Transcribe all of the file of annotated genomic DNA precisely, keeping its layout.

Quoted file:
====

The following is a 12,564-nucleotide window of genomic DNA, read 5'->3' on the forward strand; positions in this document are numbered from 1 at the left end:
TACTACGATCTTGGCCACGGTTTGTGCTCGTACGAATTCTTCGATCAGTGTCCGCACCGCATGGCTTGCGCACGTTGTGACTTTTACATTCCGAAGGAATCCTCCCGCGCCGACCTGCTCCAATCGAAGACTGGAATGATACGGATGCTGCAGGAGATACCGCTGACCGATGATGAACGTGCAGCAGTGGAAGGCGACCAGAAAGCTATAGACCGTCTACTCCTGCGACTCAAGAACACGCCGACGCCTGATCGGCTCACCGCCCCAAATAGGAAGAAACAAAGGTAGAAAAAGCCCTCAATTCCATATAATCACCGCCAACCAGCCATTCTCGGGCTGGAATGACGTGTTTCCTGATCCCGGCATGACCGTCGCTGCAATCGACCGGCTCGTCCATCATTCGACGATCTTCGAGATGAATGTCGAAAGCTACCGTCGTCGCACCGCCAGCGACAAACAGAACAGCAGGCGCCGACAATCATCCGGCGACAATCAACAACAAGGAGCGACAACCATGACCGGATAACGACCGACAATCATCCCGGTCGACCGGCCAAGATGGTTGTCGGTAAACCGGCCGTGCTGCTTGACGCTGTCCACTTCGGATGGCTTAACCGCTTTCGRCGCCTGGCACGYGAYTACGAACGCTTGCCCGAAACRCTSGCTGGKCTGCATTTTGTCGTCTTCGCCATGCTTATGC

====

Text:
The following is a 12,564-nucleotide window of genomic DNA, read 5'->3' on the forward strand; positions in this document are numbered from 1 at the left end:
TACTACGATCTTGGCCACGGTTTGTGCTCGTACGAATTCTTCGATCAGTGTCCGCACCGCATGGCTTGCGCACGTTGTGACTTTTACATTCCGAAGGAATCCTCCCGCGCCGACCTGCTCCAATCGAAGACTGGAATGATACGGATGCTGCAGGAGATACCGCTGACCGATGATGAACGTGCAGCAGTGGAAGGCGACCAGAAAGCTATAGACCGTCTACTCCTGCGACTCAAGAACACGCCGACGCCTGATCGGCTCACCGCCCCAAATAGGAAGAAACAAAGGTAGAAAAAGCCCTCAATTCCATATAATCACCGCCAACCAGCCATTCTCGGGCTGGAATGACGTGTTTCCTGATCCCGGCATGACCGTCGCTGCAATCGACCGGCTCGTCCATCATTCGACGATCTTCGAGATGAATGTCGAAAGCTACCGTCGTCGCACCGCCAGCGACAAACAGAACAGCAGGCGCCGACAATCATCCGGCGACAATCAACAACAAGGAGCGACAACCATGACCGGATAACGACCGACAATCATCCCGGTCGACCGGCCAAGATGGTTGTCGGTAAACCGGCCGTGCTGCTTGACGCTGTCCACTTCGGATGGCTTAACCGCTTTCGRCGCCTGGCACGYGAYTACGAACGCTTGCCCGAAACRCTSGCTGGKCTGCATTTTGTCGTCTTCGCCATGCTTATGC